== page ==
After carrying out intensive market research and wanting to amplify the image of African women in the fashion industry, stylist and entrepreneur, Sarah Diouf, launched Tongoro in 2016 in Dakar, Senegal. The brand is unequivocally African and subverts concepts of luxury by being affordable and having a model that empowers local communities and promotes Senegalese craftsmanship. Diouf did this by training a team of local artisans in her home country to make quality garments to international standards. The Tongoro aesthetic is unwaveringly bold but also playfully feminine–billowing dresses and vivacious prints–and doesn’t compromise in promoting the Made-in-Africa label.
In 2020, the coronavirus pandemic presented new challenges for the global fashion industry to navigate. And while it saw many brands pivoting towards digital mediums to showcase collections, womenswear label Hanifa unveiled a virtual 3D fashion show that became a viral sensation, reverberating through the corridors of fashion in the process. US-based Congolese designer, Anifa Mvuemba, was behind this technological feat. Her first runway show since establishing the brand in 2012, she turned the limitations imposed by the pandemic into a resounding success. With bold colors and precise tailoring, Mvuemba is unequivocally concerned with dressing Black women, especially fuller, curvier Black women who often are underrepresented in the fashion industry.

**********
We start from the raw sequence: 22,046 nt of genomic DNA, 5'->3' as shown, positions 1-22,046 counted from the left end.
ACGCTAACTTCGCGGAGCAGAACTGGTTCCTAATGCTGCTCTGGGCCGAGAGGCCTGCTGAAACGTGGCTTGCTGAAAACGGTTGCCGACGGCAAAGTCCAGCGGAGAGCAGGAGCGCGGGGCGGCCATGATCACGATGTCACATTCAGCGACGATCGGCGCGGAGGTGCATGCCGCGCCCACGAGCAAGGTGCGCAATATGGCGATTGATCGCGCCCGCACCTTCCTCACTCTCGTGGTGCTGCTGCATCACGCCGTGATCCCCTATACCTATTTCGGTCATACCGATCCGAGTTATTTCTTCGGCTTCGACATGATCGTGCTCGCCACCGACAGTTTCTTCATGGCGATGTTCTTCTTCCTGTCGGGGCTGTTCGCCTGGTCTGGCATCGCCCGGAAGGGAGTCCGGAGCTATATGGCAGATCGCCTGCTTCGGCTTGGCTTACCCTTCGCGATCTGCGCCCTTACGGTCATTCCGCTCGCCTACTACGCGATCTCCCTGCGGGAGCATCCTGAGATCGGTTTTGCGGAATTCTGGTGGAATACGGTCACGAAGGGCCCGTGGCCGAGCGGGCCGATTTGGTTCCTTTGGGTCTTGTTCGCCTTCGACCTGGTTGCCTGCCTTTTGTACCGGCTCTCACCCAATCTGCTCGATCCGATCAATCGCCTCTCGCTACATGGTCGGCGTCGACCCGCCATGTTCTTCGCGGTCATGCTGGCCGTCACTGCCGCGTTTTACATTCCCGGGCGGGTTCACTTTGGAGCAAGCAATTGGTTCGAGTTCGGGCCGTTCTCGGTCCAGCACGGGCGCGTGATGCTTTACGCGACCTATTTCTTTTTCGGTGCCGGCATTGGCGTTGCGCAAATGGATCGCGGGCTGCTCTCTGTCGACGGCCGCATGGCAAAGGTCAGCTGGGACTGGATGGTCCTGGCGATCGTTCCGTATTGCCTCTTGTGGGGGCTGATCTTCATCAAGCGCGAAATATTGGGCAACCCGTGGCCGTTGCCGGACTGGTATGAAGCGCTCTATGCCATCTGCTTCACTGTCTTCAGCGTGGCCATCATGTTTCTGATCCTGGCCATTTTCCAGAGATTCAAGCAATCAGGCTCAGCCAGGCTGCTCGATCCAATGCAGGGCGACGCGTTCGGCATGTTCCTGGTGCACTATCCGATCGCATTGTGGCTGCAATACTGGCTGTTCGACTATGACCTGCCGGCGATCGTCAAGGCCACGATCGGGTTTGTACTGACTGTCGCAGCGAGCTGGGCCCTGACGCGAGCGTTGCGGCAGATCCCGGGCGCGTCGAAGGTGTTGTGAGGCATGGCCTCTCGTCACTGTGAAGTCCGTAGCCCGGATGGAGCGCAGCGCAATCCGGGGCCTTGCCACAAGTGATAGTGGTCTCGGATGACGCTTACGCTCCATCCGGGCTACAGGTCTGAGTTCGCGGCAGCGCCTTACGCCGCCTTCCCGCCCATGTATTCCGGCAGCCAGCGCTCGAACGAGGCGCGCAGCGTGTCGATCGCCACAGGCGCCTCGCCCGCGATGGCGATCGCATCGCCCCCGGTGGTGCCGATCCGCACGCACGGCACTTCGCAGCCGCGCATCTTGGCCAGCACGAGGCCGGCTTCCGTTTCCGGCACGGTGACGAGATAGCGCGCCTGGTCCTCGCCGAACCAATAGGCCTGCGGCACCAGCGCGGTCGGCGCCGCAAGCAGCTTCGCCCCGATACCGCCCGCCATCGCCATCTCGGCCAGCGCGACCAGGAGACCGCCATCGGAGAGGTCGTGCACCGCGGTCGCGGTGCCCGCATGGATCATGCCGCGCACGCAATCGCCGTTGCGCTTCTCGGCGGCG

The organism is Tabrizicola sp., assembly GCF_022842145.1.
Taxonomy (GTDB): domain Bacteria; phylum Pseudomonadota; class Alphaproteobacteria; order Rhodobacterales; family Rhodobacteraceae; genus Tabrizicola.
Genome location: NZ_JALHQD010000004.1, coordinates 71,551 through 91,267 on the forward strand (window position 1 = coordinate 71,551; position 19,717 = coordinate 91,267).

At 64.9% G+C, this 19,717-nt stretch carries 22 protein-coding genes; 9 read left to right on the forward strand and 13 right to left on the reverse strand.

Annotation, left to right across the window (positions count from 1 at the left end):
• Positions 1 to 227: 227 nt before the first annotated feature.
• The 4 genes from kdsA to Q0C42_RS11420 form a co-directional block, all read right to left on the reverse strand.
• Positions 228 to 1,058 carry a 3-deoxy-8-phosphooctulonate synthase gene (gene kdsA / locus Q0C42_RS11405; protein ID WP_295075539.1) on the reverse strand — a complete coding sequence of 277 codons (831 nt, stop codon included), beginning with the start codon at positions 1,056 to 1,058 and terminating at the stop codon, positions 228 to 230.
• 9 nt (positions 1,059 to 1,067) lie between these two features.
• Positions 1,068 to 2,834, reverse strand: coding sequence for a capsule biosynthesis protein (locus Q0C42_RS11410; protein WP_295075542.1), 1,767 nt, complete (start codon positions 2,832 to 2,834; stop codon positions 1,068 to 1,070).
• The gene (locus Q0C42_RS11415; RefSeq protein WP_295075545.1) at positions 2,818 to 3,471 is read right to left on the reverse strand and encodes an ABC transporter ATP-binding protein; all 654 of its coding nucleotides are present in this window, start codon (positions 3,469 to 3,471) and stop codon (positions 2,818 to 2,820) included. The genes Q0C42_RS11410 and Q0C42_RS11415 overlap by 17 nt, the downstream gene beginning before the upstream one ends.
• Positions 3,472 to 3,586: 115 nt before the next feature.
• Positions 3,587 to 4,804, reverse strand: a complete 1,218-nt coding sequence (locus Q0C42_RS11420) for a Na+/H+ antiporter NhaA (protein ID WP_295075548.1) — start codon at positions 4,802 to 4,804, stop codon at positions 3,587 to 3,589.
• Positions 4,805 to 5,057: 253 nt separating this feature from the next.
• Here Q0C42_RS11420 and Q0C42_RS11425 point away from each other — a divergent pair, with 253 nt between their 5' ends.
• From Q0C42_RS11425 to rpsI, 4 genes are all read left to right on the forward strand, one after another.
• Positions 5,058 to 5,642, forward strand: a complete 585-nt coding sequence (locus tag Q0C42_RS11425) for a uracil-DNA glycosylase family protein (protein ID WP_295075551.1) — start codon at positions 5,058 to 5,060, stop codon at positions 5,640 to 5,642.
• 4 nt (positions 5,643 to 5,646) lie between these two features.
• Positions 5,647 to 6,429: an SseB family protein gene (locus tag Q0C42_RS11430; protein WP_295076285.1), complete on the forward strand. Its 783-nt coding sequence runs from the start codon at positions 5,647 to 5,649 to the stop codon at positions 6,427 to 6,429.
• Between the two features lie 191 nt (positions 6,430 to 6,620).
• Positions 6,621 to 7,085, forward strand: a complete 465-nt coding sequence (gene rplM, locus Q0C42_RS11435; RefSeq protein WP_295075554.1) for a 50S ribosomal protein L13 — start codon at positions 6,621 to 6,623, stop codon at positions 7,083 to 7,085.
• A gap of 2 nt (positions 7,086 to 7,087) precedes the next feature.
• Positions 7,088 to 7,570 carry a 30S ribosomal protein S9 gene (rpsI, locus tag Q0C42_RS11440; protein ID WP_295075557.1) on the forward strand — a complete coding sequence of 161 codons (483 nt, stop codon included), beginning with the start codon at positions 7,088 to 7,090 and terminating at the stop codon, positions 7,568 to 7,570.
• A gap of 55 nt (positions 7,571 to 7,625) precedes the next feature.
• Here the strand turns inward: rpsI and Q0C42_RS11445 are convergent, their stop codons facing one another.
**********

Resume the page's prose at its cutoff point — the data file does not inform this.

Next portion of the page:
Born and raised in Dakar, Selly Raby Kane is one of Senegal’s most renowned designers pioneering a booming creative movement in her home country, a multidisciplinary artist whose creative footprint overlaps beyond fashion and into the realms of art, film, sculpture, etc. After quitting law school in Paris, she returned to Senegal and launched her brand in 2008, her garments marked by the seamless juxtaposition of traditional West African textiles and futuristic elements drawn from watching American science fiction, horror, fantasy, supernatural movies as a child.
In 2018, Swedish furniture brand IKEA collaborated with her and other African creatives to design a collection for their homeware range. For the collection, Kane made a basket out of braided hair, referencing the culture of hair braiding in West Africa.